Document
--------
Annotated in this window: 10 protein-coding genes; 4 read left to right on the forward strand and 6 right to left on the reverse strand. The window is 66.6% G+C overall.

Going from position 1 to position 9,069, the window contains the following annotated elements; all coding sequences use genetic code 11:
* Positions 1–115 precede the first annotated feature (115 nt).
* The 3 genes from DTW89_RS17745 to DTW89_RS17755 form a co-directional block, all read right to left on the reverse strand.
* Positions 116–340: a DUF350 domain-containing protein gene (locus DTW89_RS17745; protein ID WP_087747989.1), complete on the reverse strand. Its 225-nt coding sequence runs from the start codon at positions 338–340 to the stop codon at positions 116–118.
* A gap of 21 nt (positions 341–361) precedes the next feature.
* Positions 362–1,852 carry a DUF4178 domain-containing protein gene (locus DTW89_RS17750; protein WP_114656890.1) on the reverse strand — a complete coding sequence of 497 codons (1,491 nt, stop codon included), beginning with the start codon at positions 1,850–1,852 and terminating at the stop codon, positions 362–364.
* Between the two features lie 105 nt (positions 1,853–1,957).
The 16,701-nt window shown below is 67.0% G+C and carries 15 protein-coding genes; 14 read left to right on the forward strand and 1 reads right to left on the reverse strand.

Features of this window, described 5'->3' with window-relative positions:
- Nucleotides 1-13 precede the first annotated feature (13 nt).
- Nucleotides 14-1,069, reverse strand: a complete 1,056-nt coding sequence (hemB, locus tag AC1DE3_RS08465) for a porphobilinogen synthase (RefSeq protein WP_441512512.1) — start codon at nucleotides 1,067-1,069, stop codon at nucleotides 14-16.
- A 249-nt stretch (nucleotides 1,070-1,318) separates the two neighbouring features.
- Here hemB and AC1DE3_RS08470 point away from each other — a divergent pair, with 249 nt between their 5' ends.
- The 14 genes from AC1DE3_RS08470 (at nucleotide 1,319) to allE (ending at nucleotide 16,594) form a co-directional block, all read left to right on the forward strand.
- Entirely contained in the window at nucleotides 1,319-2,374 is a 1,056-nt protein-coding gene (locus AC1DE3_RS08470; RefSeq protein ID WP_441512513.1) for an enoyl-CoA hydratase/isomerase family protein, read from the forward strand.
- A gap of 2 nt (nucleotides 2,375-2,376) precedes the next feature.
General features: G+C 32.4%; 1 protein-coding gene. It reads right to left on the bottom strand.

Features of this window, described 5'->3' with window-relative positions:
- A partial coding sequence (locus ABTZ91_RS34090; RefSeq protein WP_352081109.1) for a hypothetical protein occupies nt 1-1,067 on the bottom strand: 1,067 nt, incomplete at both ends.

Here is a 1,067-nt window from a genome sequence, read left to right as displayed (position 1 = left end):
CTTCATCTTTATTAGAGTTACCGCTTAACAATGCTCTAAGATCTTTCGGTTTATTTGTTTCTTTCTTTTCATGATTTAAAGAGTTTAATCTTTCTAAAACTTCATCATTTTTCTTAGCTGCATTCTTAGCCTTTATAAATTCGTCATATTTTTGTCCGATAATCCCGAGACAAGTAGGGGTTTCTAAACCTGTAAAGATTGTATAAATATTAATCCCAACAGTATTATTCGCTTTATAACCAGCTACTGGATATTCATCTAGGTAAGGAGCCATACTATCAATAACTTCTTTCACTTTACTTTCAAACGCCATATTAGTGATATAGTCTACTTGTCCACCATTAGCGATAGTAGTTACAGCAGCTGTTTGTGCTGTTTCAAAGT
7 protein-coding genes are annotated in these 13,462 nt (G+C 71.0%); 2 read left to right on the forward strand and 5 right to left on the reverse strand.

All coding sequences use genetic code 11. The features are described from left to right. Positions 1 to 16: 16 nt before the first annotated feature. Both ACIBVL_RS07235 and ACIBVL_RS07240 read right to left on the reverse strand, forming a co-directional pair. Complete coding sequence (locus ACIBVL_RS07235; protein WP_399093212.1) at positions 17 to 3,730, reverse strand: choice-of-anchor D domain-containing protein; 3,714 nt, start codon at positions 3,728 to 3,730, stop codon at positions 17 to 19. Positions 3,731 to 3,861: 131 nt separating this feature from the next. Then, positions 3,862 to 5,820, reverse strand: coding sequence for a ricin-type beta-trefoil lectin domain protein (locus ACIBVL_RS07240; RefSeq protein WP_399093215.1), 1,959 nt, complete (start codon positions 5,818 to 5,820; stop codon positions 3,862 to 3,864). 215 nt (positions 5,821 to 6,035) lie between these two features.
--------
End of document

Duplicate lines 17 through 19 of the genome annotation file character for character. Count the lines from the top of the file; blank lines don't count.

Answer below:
- A gap of 2 nt (nucleotides 2,375-2,376) precedes the next feature.
General features: G+C 32.4%; 1 protein-coding gene. It reads right to left on the bottom strand.

Features of this window, described 5'->3' with window-relative positions: